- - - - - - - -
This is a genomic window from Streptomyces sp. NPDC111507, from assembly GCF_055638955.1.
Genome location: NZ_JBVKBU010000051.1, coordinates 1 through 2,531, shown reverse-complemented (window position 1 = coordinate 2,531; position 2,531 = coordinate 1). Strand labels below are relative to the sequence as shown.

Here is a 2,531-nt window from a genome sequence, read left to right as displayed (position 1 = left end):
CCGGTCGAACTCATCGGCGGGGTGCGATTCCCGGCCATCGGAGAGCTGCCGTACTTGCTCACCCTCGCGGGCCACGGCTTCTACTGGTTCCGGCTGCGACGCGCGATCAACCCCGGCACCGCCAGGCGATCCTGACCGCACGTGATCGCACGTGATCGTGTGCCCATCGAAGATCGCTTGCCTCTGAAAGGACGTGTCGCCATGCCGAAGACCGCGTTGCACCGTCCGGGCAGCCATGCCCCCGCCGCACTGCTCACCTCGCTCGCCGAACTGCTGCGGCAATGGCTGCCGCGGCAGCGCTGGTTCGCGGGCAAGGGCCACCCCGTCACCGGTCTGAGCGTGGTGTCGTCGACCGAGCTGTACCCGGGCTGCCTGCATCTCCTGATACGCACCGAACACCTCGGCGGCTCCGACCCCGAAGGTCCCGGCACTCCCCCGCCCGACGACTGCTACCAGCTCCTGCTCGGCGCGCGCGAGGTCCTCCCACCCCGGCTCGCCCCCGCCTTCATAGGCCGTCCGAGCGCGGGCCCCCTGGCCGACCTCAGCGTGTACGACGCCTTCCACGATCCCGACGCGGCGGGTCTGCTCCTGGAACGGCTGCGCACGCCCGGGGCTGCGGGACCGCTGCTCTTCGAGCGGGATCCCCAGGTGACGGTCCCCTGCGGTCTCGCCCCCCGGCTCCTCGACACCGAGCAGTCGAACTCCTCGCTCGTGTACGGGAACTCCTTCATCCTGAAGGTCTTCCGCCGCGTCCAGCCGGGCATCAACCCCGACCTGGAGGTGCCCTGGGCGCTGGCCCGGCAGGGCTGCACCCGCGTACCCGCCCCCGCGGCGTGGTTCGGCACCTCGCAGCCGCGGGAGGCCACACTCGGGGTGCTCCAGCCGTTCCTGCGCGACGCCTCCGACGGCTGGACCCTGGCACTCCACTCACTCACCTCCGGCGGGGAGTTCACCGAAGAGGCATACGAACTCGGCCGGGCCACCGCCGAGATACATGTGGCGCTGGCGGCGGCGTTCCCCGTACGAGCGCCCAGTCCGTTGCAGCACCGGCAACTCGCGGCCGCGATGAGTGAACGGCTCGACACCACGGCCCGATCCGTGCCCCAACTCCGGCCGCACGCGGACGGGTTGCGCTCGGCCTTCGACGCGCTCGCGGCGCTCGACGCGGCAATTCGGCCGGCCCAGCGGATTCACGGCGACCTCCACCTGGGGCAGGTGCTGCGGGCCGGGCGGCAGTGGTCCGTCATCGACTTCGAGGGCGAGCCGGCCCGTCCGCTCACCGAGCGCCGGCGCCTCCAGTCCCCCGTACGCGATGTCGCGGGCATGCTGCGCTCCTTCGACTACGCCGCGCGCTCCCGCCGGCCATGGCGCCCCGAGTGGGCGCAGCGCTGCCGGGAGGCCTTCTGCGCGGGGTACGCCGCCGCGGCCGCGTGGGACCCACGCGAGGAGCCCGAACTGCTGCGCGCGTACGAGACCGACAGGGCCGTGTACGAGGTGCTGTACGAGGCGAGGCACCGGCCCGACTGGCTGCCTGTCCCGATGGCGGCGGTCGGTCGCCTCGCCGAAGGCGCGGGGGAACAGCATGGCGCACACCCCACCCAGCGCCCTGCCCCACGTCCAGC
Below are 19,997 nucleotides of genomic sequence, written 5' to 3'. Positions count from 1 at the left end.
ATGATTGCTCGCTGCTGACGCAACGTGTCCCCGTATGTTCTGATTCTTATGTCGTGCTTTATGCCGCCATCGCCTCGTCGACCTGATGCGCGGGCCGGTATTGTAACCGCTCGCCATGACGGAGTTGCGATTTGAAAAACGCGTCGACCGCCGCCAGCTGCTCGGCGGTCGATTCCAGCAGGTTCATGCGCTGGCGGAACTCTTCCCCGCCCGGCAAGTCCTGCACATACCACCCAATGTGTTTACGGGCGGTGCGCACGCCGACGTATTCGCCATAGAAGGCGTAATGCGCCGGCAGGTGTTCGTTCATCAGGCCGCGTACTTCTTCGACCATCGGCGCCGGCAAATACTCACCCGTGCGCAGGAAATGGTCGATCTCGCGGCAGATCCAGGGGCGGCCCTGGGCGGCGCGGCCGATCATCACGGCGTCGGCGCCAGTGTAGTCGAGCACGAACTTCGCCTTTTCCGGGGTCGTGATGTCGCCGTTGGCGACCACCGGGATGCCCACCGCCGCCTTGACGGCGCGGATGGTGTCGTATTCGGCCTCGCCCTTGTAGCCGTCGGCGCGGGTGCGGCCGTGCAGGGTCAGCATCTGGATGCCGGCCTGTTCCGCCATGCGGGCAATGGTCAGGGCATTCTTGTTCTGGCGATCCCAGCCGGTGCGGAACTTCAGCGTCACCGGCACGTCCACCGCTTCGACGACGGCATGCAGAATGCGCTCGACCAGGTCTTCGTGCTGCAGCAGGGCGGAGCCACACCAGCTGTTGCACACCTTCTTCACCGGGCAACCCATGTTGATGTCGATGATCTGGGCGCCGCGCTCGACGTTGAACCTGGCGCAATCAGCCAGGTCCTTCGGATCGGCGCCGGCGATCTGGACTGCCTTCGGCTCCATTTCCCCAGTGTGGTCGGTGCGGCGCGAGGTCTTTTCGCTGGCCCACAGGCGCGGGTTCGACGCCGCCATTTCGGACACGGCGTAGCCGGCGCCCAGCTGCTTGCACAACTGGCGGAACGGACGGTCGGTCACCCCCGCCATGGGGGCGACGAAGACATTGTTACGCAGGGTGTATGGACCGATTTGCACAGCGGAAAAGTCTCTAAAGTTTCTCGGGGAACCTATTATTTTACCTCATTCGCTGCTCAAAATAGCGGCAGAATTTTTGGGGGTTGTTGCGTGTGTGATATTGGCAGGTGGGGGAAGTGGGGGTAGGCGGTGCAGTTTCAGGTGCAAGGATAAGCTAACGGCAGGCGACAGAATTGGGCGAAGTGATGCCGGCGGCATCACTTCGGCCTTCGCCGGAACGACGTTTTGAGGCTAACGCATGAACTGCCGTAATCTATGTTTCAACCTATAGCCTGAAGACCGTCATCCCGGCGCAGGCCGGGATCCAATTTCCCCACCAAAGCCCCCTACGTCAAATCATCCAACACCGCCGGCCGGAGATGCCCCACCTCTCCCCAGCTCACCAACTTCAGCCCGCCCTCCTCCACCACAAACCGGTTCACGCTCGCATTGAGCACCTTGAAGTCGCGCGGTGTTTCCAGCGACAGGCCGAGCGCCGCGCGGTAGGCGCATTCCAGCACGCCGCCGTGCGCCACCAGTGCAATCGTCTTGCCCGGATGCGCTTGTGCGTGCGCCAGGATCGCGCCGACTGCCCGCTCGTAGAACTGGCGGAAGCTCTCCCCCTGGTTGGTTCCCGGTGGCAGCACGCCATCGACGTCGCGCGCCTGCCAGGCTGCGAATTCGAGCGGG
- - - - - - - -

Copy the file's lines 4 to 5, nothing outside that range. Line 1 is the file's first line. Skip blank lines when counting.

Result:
CCGGTCGAACTCATCGGCGGGGTGCGATTCCCGGCCATCGGAGAGCTGCCGTACTTGCTCACCCTCGCGGGCCACGGCTTCTACTGGTTCCGGCTGCGACGCGCGATCAACCCCGGCACCGCCAGGCGATCCTGACCGCACGTGATCGCACGTGATCGTGTGCCCATCGAAGATCGCTTGCCTCTGAAAGGACGTGTCGCCATGCCGAAGACCGCGTTGCACCGTCCGGGCAGCCATGCCCCCGCCGCACTGCTCACCTCGCTCGCCGAACTGCTGCGGCAATGGCTGCCGCGGCAGCGCTGGTTCGCGGGCAAGGGCCACCCCGTCACCGGTCTGAGCGTGGTGTCGTCGACCGAGCTGTACCCGGGCTGCCTGCATCTCCTGATACGCACCGAACACCTCGGCGGCTCCGACCCCGAAGGTCCCGGCACTCCCCCGCCCGACGACTGCTACCAGCTCCTGCTCGGCGCGCGCGAGGTCCTCCCACCCCGGCTCGCCCCCGCCTTCATAGGCCGTCCGAGCGCGGGCCCCCTGGCCGACCTCAGCGTGTACGACGCCTTCCACGATCCCGACGCGGCGGGTCTGCTCCTGGAACGGCTGCGCACGCCCGGGGCTGCGGGACCGCTGCTCTTCGAGCGGGATCCCCAGGTGACGGTCCCCTGCGGTCTCGCCCCCCGGCTCCTCGACACCGAGCAGTCGAACTCCTCGCTCGTGTACGGGAACTCCTTCATCCTGAAGGTCTTCCGCCGCGTCCAGCCGGGCATCAACCCCGACCTGGAGGTGCCCTGGGCGCTGGCCCGGCAGGGCTGCACCCGCGTACCCGCCCCCGCGGCGTGGTTCGGCACCTCGCAGCCGCGGGAGGCCACACTCGGGGTGCTCCAGCCGTTCCTGCGCGACGCCTCCGACGGCTGGACCCTGGCACTCCACTCACTCACCTCCGGCGGGGAGTTCACCGAAGAGGCATACGAACTCGGCCGGGCCACCGCCGAGATACATGTGGCGCTGGCGGCGGCGTTCCCCGTACGAGCGCCCAGTCCGTTGCAGCACCGGCAACTCGCGGCCGCGATGAGTGAACGGCTCGACACCACGGCCCGATCCGTGCCCCAACTCCGGCCGCACGCGGACGGGTTGCGCTCGGCCTTCGACGCGCTCGCGGCGCTCGACGCGGCAATTCGGCCGGCCCAGCGGATTCACGGCGACCTCCACCTGGGGCAGGTGCTGCGGGCCGGGCGGCAGTGGTCCGTCATCGACTTCGAGGGCGAGCCGGCCCGTCCGCTCACCGAGCGCCGGCGCCTCCAGTCCCCCGTACGCGATGTCGCGGGCATGCTGCGCTCCTTCGACTACGCCGCGCGCTCCCGCCGGCCATGGCGCCCCGAGTGGGCGCAGCGCTGCCGGGAGGCCTTCTGCGCGGGGTACGCCGCCGCGGCCGCGTGGGACCCACGCGAGGAGCCCGAACTGCTGCGCGCGTACGAGACCGACAGGGCCGTGTACGAGGTGCTGTACGAGGCGAGGCACCGGCCCGACTGGCTGCCTGTCCCGATGGCGGCGGTCGGTCGCCTCGCCGAAGGCGCGGGGGAACAGCATGGCGCACACCCCACCCAGCGCCCTGCCCCACGTCCAGC
Below are 19,997 nucleotides of genomic sequence, written 5' to 3'. Positions count from 1 at the left end.